The next day, it was time to plant.  Before putting the rose in the hole, you need to amend the soil – click here to see how.  When planting bare root roses, you need to create a ‘cone’ of raised soil in the middle of the hole so that the base of the rose rests on the top with its roots fanned outward.  If the roots are too long, you can cut them a little shorter.  

Fill the hole in with soil and tamp it down to get rid of any air pockets.  Create a shallow basin around the rose and water deeply.  Don’t fertilize the new rose until it has produced its first set of blooms – it needs to concentrate on growing roots first.

It’s hard to believe that this cluster of naked stems will soon give life to glorious, fragrant red roses in a few months.  I’ll be sure to keep you updated as to how they do.  I can’t wait to see if these red roses do well in my desert garden.

These shrub roses can be hard to find in your local nursery, but can easily be found online

Now, something fun for you! I hope that I’ve inspired you to try growing David Austin shrub roses.  You may have noticed that I didn’t tell you what type of David Austin rose varieties that I received.  I invite you to come back for a visit when I’ll be hosting a book giveaway where you can win your own copy of “The English Roses”, which is a lovely book filled with spectacular photos and detailed information on different varieties of shrub roses.  I’ve enjoyed my copy very much and it looks great sitting on my coffee table.  

Abraham Darby Rose

**What are your favorite type of roses to grow?

 

 

Mister Lincoln hybrid tea rose

I love roses.  So much so, that at one time I had over forty different varieties growing in the garden of my home in Phoenix.

Fast forward 25 years later, and I live in a different house with a different garden.  While I don’t have quite as many roses as before, I still do have a special place for several of my favorites.  

After growing over fifty varieties of roses, I do have a favorite one, which is ‘Mister Lincoln.’  There are so many reasons to grow this rose including dark red, velvety petals along with incredible fragrance.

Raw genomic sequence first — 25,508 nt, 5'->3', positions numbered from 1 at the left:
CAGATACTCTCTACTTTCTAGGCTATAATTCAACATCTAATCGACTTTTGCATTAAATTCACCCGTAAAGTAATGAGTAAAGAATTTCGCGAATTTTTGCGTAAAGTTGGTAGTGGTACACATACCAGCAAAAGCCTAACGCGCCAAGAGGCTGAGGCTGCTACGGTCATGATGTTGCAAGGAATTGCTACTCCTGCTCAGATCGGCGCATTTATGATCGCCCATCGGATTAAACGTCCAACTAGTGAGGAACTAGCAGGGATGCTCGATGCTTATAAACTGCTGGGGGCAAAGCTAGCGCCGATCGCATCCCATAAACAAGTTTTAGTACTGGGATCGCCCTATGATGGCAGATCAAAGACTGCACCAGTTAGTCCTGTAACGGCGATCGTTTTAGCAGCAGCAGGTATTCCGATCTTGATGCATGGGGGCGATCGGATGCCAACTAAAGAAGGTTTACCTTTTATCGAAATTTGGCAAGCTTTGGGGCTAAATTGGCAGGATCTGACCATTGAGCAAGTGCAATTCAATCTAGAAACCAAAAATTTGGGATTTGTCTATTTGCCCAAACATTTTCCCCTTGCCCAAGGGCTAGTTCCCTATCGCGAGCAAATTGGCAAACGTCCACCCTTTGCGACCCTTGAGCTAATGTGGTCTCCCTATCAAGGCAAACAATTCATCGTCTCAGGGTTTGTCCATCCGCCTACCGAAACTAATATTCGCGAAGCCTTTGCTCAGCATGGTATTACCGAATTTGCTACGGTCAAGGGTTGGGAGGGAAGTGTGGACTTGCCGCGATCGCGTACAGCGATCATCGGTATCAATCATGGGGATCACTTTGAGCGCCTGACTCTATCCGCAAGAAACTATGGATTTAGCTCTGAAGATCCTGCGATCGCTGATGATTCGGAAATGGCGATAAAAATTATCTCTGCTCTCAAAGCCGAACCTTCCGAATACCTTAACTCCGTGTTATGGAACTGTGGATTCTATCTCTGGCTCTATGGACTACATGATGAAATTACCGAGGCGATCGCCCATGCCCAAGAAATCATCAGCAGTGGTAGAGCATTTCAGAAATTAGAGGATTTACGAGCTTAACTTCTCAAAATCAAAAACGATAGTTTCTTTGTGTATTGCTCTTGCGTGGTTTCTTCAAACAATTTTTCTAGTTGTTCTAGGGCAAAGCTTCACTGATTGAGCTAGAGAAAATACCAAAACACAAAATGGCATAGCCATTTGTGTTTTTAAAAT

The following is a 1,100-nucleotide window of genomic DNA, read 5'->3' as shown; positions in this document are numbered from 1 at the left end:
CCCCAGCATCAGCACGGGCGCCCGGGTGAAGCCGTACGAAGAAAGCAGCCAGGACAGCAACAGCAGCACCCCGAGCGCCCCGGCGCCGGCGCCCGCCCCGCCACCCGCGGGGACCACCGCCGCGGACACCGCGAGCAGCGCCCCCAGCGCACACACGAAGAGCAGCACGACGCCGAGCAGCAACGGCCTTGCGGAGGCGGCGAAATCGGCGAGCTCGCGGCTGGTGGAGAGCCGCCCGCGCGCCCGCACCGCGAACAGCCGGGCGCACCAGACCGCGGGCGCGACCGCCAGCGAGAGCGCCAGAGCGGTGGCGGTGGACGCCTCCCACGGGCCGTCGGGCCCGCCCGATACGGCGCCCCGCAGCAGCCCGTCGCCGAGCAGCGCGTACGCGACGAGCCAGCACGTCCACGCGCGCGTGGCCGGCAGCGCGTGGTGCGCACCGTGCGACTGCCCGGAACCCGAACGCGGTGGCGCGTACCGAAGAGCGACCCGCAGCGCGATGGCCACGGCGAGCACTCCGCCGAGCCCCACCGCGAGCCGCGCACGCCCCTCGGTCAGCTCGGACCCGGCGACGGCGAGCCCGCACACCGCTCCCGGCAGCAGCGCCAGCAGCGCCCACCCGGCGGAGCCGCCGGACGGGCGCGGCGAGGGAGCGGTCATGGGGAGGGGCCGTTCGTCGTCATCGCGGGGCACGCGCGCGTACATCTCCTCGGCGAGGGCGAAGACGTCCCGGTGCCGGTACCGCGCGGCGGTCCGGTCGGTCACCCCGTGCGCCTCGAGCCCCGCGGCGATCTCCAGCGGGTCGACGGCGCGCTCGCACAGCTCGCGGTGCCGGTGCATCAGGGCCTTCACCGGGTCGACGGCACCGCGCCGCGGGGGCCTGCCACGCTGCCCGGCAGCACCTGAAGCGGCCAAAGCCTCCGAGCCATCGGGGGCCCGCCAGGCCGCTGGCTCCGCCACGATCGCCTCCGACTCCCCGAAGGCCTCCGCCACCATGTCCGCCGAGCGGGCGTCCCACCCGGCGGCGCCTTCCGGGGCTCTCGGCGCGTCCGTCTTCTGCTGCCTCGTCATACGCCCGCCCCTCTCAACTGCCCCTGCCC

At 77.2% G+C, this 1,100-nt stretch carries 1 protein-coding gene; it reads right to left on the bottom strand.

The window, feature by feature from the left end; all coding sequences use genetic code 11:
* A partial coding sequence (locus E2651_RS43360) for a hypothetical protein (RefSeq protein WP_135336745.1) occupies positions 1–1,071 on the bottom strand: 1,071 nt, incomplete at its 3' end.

I planted this bush in my newest garden last year, and I was delighted to see a single, large red bloom decorating my winter garden.  What is so special about this single rose is that there are no other flowers currently blooming in this area of the garden, which makes it even that more special.

The leaves of my apple trees are falling in the background, and much of my garden is sleeping. However, this single Mister Lincoln rose brightens my winter garden bringing welcome beauty on a cold winter’s day.

‘Double Delight’

In the Desert Southwest, we are blessed with two different blooming seasons – spring and again in fall.  

While two bloom seasons is generally one more than many regions experience, roses don’t enjoy the heat of summer and go into summer dormancy.  That means that they just exist and don’t grow or bloom significantly. Their leaves may show signs of sunburn.

 
‘Medallion’

However, once September arrives and the days begin to grow shorter and temperatures begin to cool, it is time to lightly prune your rose bushes, which will stimulate new growth. 

Begin by pruning back 1/4 of the top growth, removing sunburned foliage and any flowers present.  

As always, prune back to an outward facing bud at an angle of 45 degrees.  Seal any pruning cuts larger than the diameter of a pencil with Elmer’s glue to prevent borers.

Fall is also time to fertilize roses in preparation for their fall bloom season.  Apply an organic fertilizer formulated for roses.  Afterward, be sure to water in well.

 
‘Abraham Darby’

**For those that want to go the extra step, I would recommend soil amendments such as compost and manure in addition to rose fertilizer, which results in greater growth, lush foliage and blooms over the long term.  

To do this, first make 4 – 5, six-inch deep holes around each rose, placing them at least 1 ft. from the center (I use the end of a broom handle for this).  Then apply a mixture of aged steer manure and alfalfa pellets (rabbit food) and pour into each hole.  Water in well.  

The aged manure improves the soil structure and slowly releases nutrients.  The alfalfa pellets release a type of alcohol as they break down that roses just love.

By lightly pruning and fertilizing in early fall, you’ll enjoy a fall filled with beautiful roses.